A large loader picks up a bucket full of biosolids mixture during application to farmland. (Wikimedia commons image)

Human waste as fertilizer proposal prompts Shuswap opposition

Chase area residents seek to spread awareness of potential effects of biosolids

Opposition continues to build on the proposed use of biosolids to improve pasture on the Turtle Valley Bison Ranch near Chase.

Biosolids are a mixture of treated sewage waste, wood chippings and soil or sand; applying them to land is hoped to improve growing conditions.

READ MORE: Opposition to human waste fertilizer at Shuswap bison ranch continues

An initial meeting held by Arrow Transportation, the company that will be transporting and applying the biosolids, prompted Turtle Valley residents to organize their own public meeting, where it was decided the group would be more visible in their opposition.

“We had about 60 residents attend, and support from local First Nations as well. We have organized to have banners, bumper stickers and pamphlets produced to spread through the community, and we discussed as a group our main concerns about the whole issue,” says Connie Seaward, who is taking a leading role in the community’s opposition to biosolids.

READ MORE: Turtle Valley residents call second meeting to oppose human waste as fertilizer

Seaward says the biggest concern within the community is the use on a hill over Chum Lake and near rivers that run into Shuswap Lake.

“We had brought up concerns to Arrow about the site being on a fairly steep hill, and the possibility for runoff from the hill,” Seaward says. “We were told it is common to apply biosolids on steep pitches when reclaiming landfills, but there was no example on actual agricultural land.”

Seaward notes that Arrow representatives told the community they replicated scenarios in a laboratory and had no failures during the tests.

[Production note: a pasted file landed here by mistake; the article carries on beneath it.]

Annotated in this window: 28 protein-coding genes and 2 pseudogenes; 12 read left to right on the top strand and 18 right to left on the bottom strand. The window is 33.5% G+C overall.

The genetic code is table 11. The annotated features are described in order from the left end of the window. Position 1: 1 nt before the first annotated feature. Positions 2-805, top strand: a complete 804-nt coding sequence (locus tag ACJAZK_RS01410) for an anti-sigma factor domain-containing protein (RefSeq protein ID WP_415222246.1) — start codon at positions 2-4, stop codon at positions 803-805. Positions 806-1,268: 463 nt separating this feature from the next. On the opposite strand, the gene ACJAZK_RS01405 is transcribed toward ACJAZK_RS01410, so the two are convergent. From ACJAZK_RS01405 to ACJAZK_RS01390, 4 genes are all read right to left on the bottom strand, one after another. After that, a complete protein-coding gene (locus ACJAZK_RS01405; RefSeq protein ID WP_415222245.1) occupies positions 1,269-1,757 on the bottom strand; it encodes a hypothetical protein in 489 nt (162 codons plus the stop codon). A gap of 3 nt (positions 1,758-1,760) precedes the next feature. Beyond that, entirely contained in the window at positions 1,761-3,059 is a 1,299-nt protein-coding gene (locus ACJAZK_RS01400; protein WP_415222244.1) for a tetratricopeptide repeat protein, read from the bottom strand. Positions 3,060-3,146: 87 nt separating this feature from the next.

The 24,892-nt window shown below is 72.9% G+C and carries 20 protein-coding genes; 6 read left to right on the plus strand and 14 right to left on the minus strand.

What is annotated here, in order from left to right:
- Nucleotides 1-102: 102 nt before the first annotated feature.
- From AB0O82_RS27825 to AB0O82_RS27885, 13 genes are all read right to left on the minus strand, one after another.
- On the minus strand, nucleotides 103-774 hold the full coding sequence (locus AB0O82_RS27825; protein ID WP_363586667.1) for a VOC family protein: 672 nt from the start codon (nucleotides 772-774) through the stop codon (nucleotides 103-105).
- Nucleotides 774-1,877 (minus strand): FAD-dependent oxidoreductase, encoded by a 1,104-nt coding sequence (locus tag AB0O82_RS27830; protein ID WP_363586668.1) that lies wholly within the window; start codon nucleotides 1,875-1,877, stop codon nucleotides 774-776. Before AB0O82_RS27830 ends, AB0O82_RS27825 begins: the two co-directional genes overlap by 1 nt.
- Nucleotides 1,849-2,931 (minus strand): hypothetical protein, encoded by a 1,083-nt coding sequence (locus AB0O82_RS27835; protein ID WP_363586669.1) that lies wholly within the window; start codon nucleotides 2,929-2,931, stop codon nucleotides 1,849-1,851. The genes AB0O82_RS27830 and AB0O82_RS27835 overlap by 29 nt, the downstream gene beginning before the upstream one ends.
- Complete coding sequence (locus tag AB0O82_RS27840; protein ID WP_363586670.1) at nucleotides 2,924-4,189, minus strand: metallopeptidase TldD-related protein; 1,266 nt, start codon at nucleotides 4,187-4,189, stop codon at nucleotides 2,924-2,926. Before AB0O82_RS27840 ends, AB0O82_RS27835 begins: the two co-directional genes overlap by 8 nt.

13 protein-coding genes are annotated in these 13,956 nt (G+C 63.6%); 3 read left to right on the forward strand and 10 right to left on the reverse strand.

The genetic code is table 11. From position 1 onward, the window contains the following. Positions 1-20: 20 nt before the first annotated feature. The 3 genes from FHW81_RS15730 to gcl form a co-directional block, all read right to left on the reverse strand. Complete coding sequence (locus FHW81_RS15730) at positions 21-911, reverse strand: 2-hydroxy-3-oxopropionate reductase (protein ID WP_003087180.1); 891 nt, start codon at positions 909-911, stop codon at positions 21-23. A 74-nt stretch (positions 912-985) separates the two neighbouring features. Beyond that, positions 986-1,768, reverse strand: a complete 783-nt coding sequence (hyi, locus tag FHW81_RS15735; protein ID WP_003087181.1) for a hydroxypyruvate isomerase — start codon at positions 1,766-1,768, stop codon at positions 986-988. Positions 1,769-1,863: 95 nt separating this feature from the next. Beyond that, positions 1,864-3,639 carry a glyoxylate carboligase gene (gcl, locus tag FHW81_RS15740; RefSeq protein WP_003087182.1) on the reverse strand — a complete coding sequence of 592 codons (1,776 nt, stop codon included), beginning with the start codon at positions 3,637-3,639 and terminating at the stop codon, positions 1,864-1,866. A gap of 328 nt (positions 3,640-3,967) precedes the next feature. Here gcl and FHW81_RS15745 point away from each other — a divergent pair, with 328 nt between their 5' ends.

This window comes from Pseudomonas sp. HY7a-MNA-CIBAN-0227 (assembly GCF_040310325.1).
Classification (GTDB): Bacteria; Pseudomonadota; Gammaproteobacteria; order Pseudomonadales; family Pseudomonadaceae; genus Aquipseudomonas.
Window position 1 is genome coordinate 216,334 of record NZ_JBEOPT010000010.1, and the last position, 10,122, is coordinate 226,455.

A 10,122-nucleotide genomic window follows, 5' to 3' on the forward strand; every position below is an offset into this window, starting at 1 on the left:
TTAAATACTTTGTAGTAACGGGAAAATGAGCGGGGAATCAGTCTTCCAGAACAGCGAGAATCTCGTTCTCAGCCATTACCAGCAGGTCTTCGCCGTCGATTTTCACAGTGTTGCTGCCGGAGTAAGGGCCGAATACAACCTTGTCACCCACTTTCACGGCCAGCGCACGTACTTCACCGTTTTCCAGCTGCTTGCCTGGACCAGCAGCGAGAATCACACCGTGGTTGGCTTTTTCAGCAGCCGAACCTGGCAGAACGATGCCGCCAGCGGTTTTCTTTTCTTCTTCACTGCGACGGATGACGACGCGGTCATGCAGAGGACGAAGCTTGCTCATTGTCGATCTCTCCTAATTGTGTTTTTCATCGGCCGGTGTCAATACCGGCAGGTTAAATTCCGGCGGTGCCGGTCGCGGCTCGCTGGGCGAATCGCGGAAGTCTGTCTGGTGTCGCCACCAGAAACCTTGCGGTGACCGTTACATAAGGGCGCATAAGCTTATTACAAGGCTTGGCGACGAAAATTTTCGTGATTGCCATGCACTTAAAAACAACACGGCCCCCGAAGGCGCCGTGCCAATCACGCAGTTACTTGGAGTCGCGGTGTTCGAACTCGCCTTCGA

The other main concern brought up during the meeting was the presence of additional chemicals in biosolids, such as metals or pharmaceuticals, and a lack of publicly-available tests of the material that will be used in Turtle Valley.

READ MORE: Foul odour from city facility frequents neighbouring businesses

“We asked them, if they are so sure about the safety of biosolids, then why not put the community at ease and do testing and show us the results,” Seaward says.

Arrow has confirmed the biosolids which will be used in Turtle Valley are ‘class B’ biosolids – meaning they are not as heavily processed. According to the Canadian Water and Wastewater Association: “in general, there are buffer requirements, public access and crop harvesting restrictions for virtually all forms of Class B biosolids,” and they are “treated but still containing detectible levels of pathogens.”

Class B biosolids are allowed to be spread on agricultural land in B.C. under the Organic Matter Recycling Regulation, though are more heavily regulated including restrictions on being applied near watersheds and sources of drinking water.


 

@Jodi_Brak117
jodi.brak@saobserver.net

Like us on Facebook and follow us on Twitter.

Just Posted

Port Alberni receives provincial funding for food hub

Seafood processing hub will be operated by Port Alberni Port Authority

New owner ‘walking away’ from derelict Arrowview Hotel after one week

WorksafeBC issues stop work order; owner Stan Pottie says cost to continue too high

NDP leader Jagmeet Singh to campaign in Port Alberni

Singh joins Courtenay-Alberni candidate for rally to kick off final weekend before election

BC Transit to offer free bus services in Port Alberni on Election Day

Alberni Valley residents will be able to ride the bus for free on Election Day

Fashion Fridays: 5 things to remove from your closet

Kim XO, helps to keep you looking good on Fashion Fridays on the Black Press Media Network

Kawhi Leonard, former Toronto Raptor, welcomed back to Vancouver at pre-season game

Fans go wild at pre-season game between L.A. Clippers and Dallas Mavericks at Rogers Arena

Greens and NDP go head to head on West Coast; Scheer takes fight to Bernier

Trudeau turns focus to key ridings outside Toronto after two days in Quebec

Canucks beat Stanley Cup champs 4-3 in a shootout

Leivo nets winner, Vancouver dumps St. Louis for fourth straight win

Campbell River homicide suspects arrested in Vancouver

Two men remain in custody, but have not been charged

‘The more you test, the more you find’: Beef recalls a sign of success, experts say

Despite appearances, experts say a recent rise in major recalls is not a sign of food supply problems

Scholars say religious vaccine objections can’t be traced to Biblical sources

Vaccinations are a requirement to attend class in Ontario and New Brunswick, while B.C. launched a demand this fall

ELECTION 2019: How would the major parties address Canada’s housing crisis?

Promises include speculation taxes, more affordable housing, and declaring housing a human right

With $4M investment, Camosun College offers first sonography program on Vancouver Island

Starting in May 2020 students from Vancouver Island can pursue a career in sonography

Most Read